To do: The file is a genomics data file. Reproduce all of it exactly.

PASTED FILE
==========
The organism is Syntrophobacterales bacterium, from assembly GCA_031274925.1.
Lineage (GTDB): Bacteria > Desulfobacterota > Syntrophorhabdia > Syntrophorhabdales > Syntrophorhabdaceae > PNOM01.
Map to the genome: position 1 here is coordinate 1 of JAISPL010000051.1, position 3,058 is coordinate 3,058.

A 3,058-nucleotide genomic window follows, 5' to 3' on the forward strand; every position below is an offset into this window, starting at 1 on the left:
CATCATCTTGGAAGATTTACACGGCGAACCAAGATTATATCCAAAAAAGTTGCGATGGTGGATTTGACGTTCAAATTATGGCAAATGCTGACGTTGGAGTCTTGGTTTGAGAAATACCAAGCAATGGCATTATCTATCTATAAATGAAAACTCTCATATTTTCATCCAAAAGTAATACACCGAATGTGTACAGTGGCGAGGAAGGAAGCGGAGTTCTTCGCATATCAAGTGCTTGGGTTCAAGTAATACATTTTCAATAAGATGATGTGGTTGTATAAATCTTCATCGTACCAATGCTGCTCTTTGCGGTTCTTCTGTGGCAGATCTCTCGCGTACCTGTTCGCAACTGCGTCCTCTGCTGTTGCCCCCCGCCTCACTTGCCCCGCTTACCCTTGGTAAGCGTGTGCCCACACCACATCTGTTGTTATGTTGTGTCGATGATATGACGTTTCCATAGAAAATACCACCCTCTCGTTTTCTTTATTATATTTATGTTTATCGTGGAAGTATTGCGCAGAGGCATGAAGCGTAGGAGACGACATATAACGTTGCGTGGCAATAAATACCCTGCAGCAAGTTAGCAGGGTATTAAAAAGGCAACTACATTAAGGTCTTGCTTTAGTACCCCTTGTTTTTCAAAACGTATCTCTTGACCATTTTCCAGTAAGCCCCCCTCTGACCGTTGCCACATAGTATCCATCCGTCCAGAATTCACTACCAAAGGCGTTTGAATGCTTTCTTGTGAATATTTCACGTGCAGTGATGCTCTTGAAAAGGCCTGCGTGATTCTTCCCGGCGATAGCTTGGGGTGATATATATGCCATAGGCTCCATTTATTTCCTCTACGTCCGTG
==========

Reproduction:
The organism is Syntrophobacterales bacterium, from assembly GCA_031274925.1.
Lineage (GTDB): Bacteria > Desulfobacterota > Syntrophorhabdia > Syntrophorhabdales > Syntrophorhabdaceae > PNOM01.
Map to the genome: position 1 here is coordinate 1 of JAISPL010000051.1, position 3,058 is coordinate 3,058.

A 3,058-nucleotide genomic window follows, 5' to 3' on the forward strand; every position below is an offset into this window, starting at 1 on the left:
CATCATCTTGGAAGATTTACACGGCGAACCAAGATTATATCCAAAAAAGTTGCGATGGTGGATTTGACGTTCAAATTATGGCAAATGCTGACGTTGGAGTCTTGGTTTGAGAAATACCAAGCAATGGCATTATCTATCTATAAATGAAAACTCTCATATTTTCATCCAAAAGTAATACACCGAATGTGTACAGTGGCGAGGAAGGAAGCGGAGTTCTTCGCATATCAAGTGCTTGGGTTCAAGTAATACATTTTCAATAAGATGATGTGGTTGTATAAATCTTCATCGTACCAATGCTGCTCTTTGCGGTTCTTCTGTGGCAGATCTCTCGCGTACCTGTTCGCAACTGCGTCCTCTGCTGTTGCCCCCCGCCTCACTTGCCCCGCTTACCCTTGGTAAGCGTGTGCCCACACCACATCTGTTGTTATGTTGTGTCGATGATATGACGTTTCCATAGAAAATACCACCCTCTCGTTTTCTTTATTATATTTATGTTTATCGTGGAAGTATTGCGCAGAGGCATGAAGCGTAGGAGACGACATATAACGTTGCGTGGCAATAAATACCCTGCAGCAAGTTAGCAGGGTATTAAAAAGGCAACTACATTAAGGTCTTGCTTTAGTACCCCTTGTTTTTCAAAACGTATCTCTTGACCATTTTCCAGTAAGCCCCCCTCTGACCGTTGCCACATAGTATCCATCCGTCCAGAATTCACTACCAAAGGCGTTTGAATGCTTTCTTGTGAATATTTCACGTGCAGTGATGCTCTTGAAAAGGCCTGCGTGATTCTTCCCGGCGATAGCTTGGGGTGATATATATGCCATAGGCTCCATTTATTTCCTCTACGTCCGTG